New jobs for EU

The new jobs being created over the next five years will include "highly specialized engineers. "Investing in the EU offered many advantages, including access to a large consumer market, first-class universities and high-quality talent, Facebook said.

Despite its history of buying up rivals, Facebook claims the metaverse "won't be built overnight by a single company" and has promised to collaborate. It recently invested $50m (£36.3m) in funding non-profit groups to help "build the metaverse responsibly." But it thinks the true metaverse idea will take another 10 to 15 years.

Some critics say this latest announcement is designed to re-establish the company's reputation and divert attention, after a series of damaging scandals in recent months that included revelations from whistleblower, Frances Haugen, formerly product manager on the civic integrity team of Facebook.

Internal research by Facebook found that Instagram, which it owns, was affecting the mental health of teenagers. But Facebook did not share its findings when they suggested that the platform was a "toxic" place for many youngsters.

Frances Haugen maintained that "If Facebook change the algorithm to be safer... they'll make less money"

All time high

Scrutiny of the social network, and outrage over some of its activities, are arguably at an all-time high after Haugen turned over thousands of documents to Congress, federal financial regulators and the media. They revealed how much the company has known about the dangerous effects of its products, even as it has sought to expand its offerings and move into new markets.

Some critics claimed that the new name and project are part of a crisis response strategy aimed at distracting lawmakers, investors and the public. Sen. Richard Blumenthal (D-Conn.), chair of the Senate Commerce consumer protection panel that is leading an investigation into Facebook and heard from Haugen said the name change is part of Facebook’s broader battle against regulation.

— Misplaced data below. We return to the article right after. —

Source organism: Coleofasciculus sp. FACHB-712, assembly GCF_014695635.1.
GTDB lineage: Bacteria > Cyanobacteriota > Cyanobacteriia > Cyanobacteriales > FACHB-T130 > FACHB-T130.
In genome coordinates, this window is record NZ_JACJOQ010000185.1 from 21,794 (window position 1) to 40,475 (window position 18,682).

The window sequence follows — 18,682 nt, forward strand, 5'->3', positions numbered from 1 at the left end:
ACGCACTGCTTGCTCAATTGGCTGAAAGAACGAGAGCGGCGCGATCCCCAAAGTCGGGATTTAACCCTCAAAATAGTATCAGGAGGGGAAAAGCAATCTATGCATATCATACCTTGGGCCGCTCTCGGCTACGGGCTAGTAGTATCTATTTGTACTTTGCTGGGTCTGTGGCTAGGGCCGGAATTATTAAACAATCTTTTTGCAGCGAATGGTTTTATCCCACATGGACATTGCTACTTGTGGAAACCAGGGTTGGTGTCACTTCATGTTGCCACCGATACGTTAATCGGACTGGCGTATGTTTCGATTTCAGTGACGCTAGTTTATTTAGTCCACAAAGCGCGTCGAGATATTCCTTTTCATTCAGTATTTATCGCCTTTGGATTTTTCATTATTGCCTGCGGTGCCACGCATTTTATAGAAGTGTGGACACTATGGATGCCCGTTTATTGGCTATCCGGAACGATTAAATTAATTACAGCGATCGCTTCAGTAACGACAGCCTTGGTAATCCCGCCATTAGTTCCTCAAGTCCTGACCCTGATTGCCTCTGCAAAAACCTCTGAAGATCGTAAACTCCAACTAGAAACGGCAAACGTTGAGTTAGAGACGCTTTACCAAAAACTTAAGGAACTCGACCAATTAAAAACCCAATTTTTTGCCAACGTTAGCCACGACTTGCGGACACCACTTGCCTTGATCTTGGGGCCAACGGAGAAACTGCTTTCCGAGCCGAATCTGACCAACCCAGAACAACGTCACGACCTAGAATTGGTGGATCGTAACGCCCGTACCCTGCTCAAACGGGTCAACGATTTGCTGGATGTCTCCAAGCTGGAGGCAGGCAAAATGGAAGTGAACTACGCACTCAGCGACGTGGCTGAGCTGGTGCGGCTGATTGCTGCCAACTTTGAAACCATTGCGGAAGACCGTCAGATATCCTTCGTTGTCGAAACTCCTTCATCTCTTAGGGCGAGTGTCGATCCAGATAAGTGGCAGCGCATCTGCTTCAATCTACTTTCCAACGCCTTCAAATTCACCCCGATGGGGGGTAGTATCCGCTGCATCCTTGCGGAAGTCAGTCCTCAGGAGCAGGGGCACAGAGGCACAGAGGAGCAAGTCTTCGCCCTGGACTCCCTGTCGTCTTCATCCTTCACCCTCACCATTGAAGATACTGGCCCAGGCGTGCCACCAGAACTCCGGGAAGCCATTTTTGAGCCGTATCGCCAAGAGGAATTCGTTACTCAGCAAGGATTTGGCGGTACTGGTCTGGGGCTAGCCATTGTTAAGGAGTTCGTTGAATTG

Facebook is changing its name “because their reaction here is all about cosmetics, all about superficial changes designed to confuse and distract — just as they are continuing their lobbying against” children’s online safety protections, Blumenthal said on Wednesday at a briefing on Capitol Hill.

“And it will continue: changing names, emblems, insignias, logos — it's all about the cosmetics for them because they want to continue that business model that makes them money."

Focusing on the future

Zuckerberg said: “there are important issues to work on in the present — there always will be — so for many people, I’m just not sure there will ever be a good time to focus on the future.” He also emphasized that safety, privacy and ethics would be part of the development of the metaverse.”

In addition, the years it will take for the virtual-reality and augmented-reality technology to take shape will offer plenty of time for regulators and policymakers to address implications for privacy and other concerns, said Nick Clegg, the company's vice president of global affairs and communications.

Last July, President Joe Biden walked back some of his criticism of Facebook saying he meant to accuse a dozen users, but not the social media platform itself, of spreading deadly lies about Covid vaccines. “Facebook isn’t killing people,” Biden said.

Biden added that he hopes Facebook will do more to fight “the outrageous misinformation” about coronavirus vaccines being spread on its platform “instead of taking it personally that somehow I’m saying Facebook is killing people.”

“The facts show that Facebook is helping save lives,” the spokesperson added.

Facebook fires back at Biden over vaccine misinformation

The same day, US Surgeon General Vivek Murthy declared that Covid misinformation poses an urgent public health threat. He specifically called out social media companies’ product features and algorithms that can drag people “deeper and deeper into a well of misinformation.”

Press Briefing by Press Secretary Jen Psaki and Surgeon General Dr. Vive...

James S. Brady Press Briefing Room 1:05 P.M. EDT MS. PSAKI: Hi, everyone. We have another special guest today. D...

On October 24, a case was filed with the US Securities and Exchange Commission by an unnamed whistleblower accusing Facebook of “putting profits before stopping problematic content,” just weeks after another whistleblower stoked the firm’s latest crisis with similar claims.

Facebook has faced a storm of criticism over the past month after former employee Frances Haugen leaked internal studies showing the company knew of potential harm stoked by its sites, prompting US lawmakers to renew a push for regulation.